School effectiveness is defined in the way it is used in school effectiveness research. Basically this means that between school differences in students’ performance are attributed to malleable school variables, after adjustments have been made for student background conditions. Research is guided by conceptual models in which school conditions are often defined at the level of the school context, the school as an organization, and the classroom. A brief summary will be given of the most important results from empirical school effectiveness research. Next the paper will look at conceptual and theory related interpretations that can be given to these results. The ambition of school effectiveness research is to establish malleable factors that are robust and generalizable across different contexts. Examples are: time, opportunity to learn and a structured approach to teaching that includes frequent monitoring of students’ progress as classroom level conditions, and supportive "educational" leadership at school level. The theoretical basis for these factors will be analyzed by looking at more general theories as well as a few "middle range" theories and models. The balance on the appropriateness and usefulness of the school effectiveness research approach will be made up by addressing a few critical issues, such as: the alleged narrowness of the most frequently used effectiveness criteria and the usefulness for educational practice and policy.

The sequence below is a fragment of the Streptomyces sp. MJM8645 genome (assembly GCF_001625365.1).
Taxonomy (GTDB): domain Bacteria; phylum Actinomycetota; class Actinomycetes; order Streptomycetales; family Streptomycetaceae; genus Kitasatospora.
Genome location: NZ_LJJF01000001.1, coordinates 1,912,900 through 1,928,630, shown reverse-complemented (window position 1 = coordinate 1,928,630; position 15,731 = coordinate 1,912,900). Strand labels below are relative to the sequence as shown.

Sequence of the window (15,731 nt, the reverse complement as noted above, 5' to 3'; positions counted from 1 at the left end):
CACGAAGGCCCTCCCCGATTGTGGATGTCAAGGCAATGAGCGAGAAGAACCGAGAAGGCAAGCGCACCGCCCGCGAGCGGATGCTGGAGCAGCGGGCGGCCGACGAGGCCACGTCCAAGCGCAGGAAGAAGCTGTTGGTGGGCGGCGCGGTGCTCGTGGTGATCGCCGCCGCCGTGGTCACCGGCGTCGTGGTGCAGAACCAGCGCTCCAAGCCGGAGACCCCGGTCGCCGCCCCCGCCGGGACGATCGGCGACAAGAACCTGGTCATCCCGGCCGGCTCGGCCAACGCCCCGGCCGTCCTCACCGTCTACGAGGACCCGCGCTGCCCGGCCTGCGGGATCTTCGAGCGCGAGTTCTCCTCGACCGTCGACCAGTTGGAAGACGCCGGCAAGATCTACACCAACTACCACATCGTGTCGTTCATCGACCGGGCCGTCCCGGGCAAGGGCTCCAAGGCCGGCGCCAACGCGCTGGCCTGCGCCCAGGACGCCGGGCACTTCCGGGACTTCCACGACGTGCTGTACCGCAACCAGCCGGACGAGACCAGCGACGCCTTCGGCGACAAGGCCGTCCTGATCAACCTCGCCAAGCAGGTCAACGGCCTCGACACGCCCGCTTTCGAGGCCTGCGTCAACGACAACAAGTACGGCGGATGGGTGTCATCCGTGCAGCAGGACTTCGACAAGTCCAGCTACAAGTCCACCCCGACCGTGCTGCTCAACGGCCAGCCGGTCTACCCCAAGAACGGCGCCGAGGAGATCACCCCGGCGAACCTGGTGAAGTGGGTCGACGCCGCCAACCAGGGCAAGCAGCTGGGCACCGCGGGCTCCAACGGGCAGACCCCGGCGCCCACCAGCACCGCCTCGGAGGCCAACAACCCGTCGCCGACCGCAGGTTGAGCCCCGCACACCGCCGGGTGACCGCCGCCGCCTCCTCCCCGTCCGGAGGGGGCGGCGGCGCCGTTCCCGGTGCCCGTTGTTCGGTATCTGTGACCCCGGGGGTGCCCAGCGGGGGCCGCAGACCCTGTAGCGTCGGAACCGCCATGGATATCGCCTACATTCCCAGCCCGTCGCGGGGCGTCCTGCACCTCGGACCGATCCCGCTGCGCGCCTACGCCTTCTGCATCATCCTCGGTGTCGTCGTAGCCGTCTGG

|Title of host publication||Melhorar os Processos e os Resultados Escolares|
|Place of Publication||Oporto, Portugal|
|Number of pages||27|
|Publication status||Published - 8 Jul 2004|